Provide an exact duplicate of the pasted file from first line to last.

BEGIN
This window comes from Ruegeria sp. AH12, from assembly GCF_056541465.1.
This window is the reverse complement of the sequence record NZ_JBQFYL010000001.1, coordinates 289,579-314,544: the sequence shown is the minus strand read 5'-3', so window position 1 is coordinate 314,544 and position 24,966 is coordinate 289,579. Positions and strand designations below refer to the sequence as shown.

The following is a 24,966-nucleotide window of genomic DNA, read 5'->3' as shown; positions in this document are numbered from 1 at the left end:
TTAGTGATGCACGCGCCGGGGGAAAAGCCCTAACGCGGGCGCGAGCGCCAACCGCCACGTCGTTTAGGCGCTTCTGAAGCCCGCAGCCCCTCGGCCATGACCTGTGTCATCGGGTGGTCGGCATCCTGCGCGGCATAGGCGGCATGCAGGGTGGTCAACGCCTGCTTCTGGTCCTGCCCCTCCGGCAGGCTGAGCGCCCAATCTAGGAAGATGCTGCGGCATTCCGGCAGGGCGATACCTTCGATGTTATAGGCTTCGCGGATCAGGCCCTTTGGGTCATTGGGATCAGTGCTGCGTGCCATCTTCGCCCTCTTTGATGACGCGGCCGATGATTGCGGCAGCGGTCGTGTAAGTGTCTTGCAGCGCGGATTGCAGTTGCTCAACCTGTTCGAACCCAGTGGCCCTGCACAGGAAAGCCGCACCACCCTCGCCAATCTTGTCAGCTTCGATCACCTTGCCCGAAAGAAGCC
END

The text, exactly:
This window comes from Ruegeria sp. AH12, from assembly GCF_056541465.1.
This window is the reverse complement of the sequence record NZ_JBQFYL010000001.1, coordinates 289,579-314,544: the sequence shown is the minus strand read 5'-3', so window position 1 is coordinate 314,544 and position 24,966 is coordinate 289,579. Positions and strand designations below refer to the sequence as shown.

The following is a 24,966-nucleotide window of genomic DNA, read 5'->3' as shown; positions in this document are numbered from 1 at the left end:
TTAGTGATGCACGCGCCGGGGGAAAAGCCCTAACGCGGGCGCGAGCGCCAACCGCCACGTCGTTTAGGCGCTTCTGAAGCCCGCAGCCCCTCGGCCATGACCTGTGTCATCGGGTGGTCGGCATCCTGCGCGGCATAGGCGGCATGCAGGGTGGTCAACGCCTGCTTCTGGTCCTGCCCCTCCGGCAGGCTGAGCGCCCAATCTAGGAAGATGCTGCGGCATTCCGGCAGGGCGATACCTTCGATGTTATAGGCTTCGCGGATCAGGCCCTTTGGGTCATTGGGATCAGTGCTGCGTGCCATCTTCGCCCTCTTTGATGACGCGGCCGATGATTGCGGCAGCGGTCGTGTAAGTGTCTTGCAGCGCGGATTGCAGTTGCTCAACCTGTTCGAACCCAGTGGCCCTGCACAGGAAAGCCGCACCACCCTCGCCAATCTTGTCAGCTTCGATCACCTTGCCCGAAAGAAGCC